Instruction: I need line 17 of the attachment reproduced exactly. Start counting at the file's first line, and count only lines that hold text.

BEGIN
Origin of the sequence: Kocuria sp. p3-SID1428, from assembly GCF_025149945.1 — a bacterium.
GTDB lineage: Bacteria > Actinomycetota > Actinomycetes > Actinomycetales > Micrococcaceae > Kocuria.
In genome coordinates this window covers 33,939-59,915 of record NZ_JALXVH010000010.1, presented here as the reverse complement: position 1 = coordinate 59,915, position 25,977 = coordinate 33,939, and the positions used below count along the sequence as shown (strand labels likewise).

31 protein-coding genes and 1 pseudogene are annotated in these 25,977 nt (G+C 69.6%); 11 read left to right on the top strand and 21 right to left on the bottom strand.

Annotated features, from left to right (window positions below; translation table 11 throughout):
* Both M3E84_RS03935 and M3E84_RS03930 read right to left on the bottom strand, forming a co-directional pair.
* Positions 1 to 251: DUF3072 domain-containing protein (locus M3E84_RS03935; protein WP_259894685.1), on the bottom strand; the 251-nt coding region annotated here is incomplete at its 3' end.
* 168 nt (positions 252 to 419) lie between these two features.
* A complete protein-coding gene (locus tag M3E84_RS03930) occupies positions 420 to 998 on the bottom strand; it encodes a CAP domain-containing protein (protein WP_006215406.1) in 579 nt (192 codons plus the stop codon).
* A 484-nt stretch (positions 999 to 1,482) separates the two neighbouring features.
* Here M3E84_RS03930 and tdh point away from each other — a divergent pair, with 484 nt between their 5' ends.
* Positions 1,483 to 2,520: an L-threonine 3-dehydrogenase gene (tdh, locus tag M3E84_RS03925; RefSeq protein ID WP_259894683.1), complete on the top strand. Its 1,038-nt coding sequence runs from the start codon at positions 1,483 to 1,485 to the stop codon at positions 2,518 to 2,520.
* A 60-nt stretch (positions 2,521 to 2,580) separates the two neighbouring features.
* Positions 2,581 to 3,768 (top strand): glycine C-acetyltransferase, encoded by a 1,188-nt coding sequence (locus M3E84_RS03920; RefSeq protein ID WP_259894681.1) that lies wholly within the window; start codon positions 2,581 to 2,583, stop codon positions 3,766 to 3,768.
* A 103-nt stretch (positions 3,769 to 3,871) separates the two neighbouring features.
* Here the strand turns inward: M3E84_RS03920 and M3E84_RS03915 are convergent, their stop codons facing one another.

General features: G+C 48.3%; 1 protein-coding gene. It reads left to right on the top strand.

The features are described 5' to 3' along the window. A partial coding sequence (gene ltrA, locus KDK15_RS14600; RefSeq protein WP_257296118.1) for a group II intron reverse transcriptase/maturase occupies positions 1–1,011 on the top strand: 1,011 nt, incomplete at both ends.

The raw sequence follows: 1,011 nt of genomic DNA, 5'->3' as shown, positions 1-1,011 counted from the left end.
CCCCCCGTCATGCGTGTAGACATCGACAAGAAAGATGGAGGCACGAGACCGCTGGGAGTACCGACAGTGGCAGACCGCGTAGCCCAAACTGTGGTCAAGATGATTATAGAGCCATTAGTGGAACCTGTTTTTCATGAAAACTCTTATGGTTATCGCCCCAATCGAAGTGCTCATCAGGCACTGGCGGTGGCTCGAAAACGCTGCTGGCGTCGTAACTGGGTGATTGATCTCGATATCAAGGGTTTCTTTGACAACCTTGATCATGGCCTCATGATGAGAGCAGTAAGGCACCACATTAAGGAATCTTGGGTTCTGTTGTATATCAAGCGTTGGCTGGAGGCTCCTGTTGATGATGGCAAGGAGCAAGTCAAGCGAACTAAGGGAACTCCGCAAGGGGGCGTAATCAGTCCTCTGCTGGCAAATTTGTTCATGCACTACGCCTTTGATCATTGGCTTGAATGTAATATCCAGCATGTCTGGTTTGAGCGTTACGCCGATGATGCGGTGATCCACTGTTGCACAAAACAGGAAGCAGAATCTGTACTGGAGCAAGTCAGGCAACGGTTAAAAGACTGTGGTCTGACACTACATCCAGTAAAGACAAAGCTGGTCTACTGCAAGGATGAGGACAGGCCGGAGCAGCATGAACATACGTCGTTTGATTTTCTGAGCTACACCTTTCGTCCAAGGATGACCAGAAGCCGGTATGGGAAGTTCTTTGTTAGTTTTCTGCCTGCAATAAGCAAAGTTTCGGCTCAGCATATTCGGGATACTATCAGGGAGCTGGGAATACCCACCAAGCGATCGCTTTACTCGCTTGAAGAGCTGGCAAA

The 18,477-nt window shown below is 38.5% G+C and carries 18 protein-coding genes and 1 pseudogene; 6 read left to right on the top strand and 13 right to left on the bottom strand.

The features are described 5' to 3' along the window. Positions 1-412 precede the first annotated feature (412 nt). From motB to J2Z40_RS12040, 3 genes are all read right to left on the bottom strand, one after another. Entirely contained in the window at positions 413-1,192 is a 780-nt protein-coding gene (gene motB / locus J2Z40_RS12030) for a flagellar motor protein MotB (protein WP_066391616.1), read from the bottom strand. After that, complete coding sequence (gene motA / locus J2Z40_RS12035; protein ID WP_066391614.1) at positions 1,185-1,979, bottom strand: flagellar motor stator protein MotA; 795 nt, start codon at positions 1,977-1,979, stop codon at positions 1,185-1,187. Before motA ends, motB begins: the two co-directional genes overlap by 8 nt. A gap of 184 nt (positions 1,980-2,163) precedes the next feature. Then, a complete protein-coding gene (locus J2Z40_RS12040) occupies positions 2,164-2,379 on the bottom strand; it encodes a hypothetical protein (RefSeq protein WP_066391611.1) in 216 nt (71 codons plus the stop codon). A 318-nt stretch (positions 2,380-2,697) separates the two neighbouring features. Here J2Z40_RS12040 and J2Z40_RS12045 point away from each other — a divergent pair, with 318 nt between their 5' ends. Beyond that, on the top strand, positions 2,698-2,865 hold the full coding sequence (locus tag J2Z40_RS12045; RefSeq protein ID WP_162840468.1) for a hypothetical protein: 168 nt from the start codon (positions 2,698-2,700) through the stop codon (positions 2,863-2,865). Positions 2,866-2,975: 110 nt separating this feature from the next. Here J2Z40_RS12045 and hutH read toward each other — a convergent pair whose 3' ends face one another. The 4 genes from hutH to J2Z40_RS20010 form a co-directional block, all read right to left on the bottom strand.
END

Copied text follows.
General features: G+C 48.3%; 1 protein-coding gene. It reads left to right on the top strand.